JB: We need to know and understand that we’re not the center of the universe. I wrote something at one point about COTUS, which stands for Center of the World Syndrome, which is what I think many people suffer from. There are lots of ways to get over it, but mostly it’s doing things like learning about the scale of the universe, looking at pictures we get from the Hubble telescope and seeing that the moon and Mars are places you can walk on.
WM: What’s your biggest hope for humanity?
JB: You have to be an optimist or it’s no fun. One of my favorite quotes is from HG Wells who says, “The future of our civilization is ever more a race between education and catastrophe.” So I’m going to work on the education side of that and hope we avoid catastrophe. Changing behavior is hard to do, but when people are educated, they can change their own behavior. It’s a daunting task, though, even in this country.
WM: Is our education system doing enough to help people learn about space?
JB: The U.S. tries. I’d give us an A for effort, but maybe a lower grade for actually carrying out what we’re taught. But I think people are trying; that’s why I’ve put my efforts there. The biggest thing is having the materials out there. In elementary school, for example, most kids have a section on astronomy. But once they get out of school, there isn’t as much available.
Also, educating women around the world is more than half the battle because women make up more than half of the population. You can’t leave half the world uneducated if you want to make a difference.
WM: What do you think of the recent buzz from washington about Reinvigorating the space program?
JB: I’m happy to say that this is a question that transcends politics, and I think that whether you are conservative or liberal, it should be clear that reinvigorating our space program is crucial to our survival not only as a nation, but also as a civilization. My only caveat on the Bush proposal (first a permanent base on the Moon, which would then become a stepping stone to Mars) is that it must be done as an international, collaborative effort — not as a go-it-alone American venture.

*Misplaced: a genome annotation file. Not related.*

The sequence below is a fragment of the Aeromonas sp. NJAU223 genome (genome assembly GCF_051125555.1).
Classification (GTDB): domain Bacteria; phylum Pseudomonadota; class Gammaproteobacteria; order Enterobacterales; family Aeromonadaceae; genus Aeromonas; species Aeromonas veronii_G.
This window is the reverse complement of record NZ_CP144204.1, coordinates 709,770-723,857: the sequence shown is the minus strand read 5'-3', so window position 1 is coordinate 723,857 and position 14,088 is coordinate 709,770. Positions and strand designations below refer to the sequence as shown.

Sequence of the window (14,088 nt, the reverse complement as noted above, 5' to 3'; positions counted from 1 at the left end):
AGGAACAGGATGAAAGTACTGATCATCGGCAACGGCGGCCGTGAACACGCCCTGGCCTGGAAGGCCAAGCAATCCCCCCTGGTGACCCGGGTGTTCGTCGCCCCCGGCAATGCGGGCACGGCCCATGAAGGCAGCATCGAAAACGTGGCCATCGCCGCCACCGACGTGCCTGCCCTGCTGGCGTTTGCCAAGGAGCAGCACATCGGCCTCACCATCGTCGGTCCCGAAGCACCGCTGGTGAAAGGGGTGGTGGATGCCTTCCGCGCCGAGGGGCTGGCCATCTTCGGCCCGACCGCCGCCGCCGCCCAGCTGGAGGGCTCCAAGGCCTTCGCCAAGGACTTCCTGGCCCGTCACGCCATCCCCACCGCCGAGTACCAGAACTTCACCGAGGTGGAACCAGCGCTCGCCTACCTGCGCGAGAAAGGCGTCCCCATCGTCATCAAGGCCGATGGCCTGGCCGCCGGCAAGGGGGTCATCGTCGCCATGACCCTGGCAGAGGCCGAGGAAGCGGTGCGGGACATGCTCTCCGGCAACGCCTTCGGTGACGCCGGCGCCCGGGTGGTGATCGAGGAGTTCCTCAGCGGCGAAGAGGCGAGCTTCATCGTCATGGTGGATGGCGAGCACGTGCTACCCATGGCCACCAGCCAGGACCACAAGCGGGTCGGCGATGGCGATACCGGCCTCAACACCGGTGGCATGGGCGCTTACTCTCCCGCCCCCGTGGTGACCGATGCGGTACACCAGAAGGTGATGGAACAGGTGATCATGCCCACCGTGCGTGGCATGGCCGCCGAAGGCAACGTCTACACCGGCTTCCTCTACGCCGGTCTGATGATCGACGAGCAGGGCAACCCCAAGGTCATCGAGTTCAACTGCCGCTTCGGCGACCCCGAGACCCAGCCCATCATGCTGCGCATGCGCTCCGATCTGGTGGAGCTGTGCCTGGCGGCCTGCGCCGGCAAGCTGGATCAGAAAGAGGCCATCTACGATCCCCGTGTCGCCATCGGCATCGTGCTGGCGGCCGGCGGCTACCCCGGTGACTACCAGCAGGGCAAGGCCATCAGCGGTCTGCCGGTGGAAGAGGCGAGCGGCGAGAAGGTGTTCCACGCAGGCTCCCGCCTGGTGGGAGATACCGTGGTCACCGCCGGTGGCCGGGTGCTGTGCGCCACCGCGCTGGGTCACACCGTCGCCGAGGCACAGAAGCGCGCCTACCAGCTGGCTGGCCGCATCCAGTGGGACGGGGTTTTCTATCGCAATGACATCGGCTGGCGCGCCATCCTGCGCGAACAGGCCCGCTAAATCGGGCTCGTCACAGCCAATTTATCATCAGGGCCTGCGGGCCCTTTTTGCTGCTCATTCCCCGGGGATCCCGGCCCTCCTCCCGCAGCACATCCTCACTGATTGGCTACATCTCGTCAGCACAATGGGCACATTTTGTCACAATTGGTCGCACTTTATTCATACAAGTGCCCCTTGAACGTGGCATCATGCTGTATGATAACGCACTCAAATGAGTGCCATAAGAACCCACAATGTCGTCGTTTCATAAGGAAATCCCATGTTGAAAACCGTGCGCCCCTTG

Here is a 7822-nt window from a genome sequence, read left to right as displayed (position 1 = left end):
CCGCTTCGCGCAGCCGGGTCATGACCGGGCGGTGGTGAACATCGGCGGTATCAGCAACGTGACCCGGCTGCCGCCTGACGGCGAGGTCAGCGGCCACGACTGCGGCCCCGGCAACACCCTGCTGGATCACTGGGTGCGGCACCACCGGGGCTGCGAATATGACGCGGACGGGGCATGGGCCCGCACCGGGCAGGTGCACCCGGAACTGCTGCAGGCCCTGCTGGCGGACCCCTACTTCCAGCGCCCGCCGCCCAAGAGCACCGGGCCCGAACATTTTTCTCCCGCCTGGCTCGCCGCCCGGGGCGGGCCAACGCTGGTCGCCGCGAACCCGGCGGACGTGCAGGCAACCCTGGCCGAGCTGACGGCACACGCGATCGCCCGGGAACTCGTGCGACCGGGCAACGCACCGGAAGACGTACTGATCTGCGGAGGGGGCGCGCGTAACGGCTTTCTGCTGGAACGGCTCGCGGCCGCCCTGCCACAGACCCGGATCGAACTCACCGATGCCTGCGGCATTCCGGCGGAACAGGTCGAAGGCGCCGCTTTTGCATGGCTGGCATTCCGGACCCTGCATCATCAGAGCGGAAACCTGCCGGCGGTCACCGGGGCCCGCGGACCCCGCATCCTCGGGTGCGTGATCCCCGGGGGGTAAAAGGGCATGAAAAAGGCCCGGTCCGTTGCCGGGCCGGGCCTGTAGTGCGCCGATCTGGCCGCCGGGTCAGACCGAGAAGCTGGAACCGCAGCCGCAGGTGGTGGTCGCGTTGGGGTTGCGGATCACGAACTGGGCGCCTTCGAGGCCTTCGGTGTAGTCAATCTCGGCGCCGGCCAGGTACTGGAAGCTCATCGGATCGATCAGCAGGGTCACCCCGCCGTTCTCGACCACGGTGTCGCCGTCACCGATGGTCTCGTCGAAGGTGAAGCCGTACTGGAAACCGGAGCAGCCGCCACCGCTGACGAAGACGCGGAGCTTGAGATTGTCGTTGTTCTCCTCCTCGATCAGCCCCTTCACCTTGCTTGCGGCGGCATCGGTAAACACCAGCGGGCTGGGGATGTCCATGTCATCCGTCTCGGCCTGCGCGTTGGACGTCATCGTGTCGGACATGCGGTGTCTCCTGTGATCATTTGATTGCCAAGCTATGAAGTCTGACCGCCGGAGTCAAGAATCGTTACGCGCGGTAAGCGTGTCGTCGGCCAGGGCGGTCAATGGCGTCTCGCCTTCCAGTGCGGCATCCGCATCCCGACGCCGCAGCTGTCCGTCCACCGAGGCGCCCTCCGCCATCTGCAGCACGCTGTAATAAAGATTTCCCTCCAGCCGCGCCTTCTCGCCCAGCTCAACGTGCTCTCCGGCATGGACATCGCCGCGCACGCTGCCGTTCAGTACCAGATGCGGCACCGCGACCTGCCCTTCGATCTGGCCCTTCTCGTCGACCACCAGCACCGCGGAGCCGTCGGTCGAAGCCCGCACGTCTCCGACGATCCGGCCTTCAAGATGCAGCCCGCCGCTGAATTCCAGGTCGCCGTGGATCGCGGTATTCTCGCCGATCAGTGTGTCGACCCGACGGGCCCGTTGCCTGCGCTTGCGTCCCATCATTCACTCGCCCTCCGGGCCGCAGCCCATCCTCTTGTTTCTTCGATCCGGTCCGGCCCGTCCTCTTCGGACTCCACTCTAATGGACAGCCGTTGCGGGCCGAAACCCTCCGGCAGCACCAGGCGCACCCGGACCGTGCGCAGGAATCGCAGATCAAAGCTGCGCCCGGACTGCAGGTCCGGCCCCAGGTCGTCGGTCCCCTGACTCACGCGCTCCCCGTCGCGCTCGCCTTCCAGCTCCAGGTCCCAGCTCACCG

Of course, some people will argue that the dollars are better spent dealing with problems here on the ground, but economists are virtually unanimous in judging that every dollar spent on the civilian space program has returned several dollars to our overall economy. Thus, rather than depleting our resources for solving other problems, the investment in space actually increases the available resources.
Perhaps even more important, I believe that a permanent base on the Moon would be of priceless inspirational value to people everywhere. If the base is truly international, as it should be, there will be people from virtually every nation working together on the Moon. Every child, whether in the U.S. or Iraq or Egypt or China, would be able to look up at the Moon in the sky and know “There are people just like me living and working there right now.” I don’t want to sound like I’m wearing rose-colored glasses, but I really do think that this inspiration could change the way people behave toward each other around the world.